5 Whys Introduction

The 5 Why’s or 5 Whys method is a tool that helps identify the cause of a problem. It starts with a broad question of why a particular problem has occurred, with four more times the why question. Asking the question five times makes it easier to get to the heart of the problem. Then the core problem gives the opportunity to do something, which makes it easier to find a solution.

The 5 whys: Getting to the root cause of a problem
The 5 whys: Getting to the root cause of a problem

This tool offers the possibility to have a focused discussion and to stay on the topic by asking specific why questions and not to deviate from the problem. Not every 5 Why’s interview or activity needs to be five rounds. At any time during the interview, a satisfactory conclusion can be reached that identifies the cause.

In addition, the method is also applied in User Research, to get to the core of someone’s beliefs and motivations and to discover the human and emotional roots of a problem. So, on the one hand, it can be used to understand problems and find the cause, on the other hand, it can be used to gain insight into users and customers.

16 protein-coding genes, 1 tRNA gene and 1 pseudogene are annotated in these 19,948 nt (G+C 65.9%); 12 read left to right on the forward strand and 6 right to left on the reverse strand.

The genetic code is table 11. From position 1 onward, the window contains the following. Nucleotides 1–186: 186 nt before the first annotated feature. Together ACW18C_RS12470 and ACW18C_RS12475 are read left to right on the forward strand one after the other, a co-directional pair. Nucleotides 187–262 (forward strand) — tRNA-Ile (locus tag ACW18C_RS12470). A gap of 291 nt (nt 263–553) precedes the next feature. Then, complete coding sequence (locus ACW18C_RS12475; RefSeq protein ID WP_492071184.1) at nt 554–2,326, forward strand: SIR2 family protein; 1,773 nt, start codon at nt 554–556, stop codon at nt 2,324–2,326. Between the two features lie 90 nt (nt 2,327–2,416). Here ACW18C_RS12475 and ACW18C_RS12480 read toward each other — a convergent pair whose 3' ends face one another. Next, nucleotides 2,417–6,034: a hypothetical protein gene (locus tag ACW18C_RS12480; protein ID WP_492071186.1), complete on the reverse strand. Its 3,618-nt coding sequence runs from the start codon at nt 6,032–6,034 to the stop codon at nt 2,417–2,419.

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5 Whys

Executing the Method

  • Step 1: Initial question

    Determine what the 5 Why's method is needed for, to find the cause of a problem or to gain insight into users. To start with the 5-Why's method, a good first question is important. Therefore, formulate the widest possible starting question. Start the question with "Why ..." and post the topic or problem after it. Then try to answer this question. Ask the question to yourself, a team or in an interview to the respondent. Write down all answers per question round

  • Step 2: Narrow down

    Based on the first answer to the first why question, a second why the question is asked. Therefore, narrow down the second question based on the answer.

  • Step 3: Keep limiting

    Then keep narrowing down and answering the question in questions three and four.

  • Step 4: Fifth why

    Finally, the fifth why the question is asked. This will zoom in on a solution. Summarize the answers to the why questions. Write down the cause and formulate a possible solution based on the cause of the problem.

  • Step 5: Apply further

    Subsequently, the formulated cause can be used and transferred to other methods as a basis for finding solutions and ideas.


Advantages & Disadvantages

  • It may feel strange to keep asking questions, but that way you can get to the point.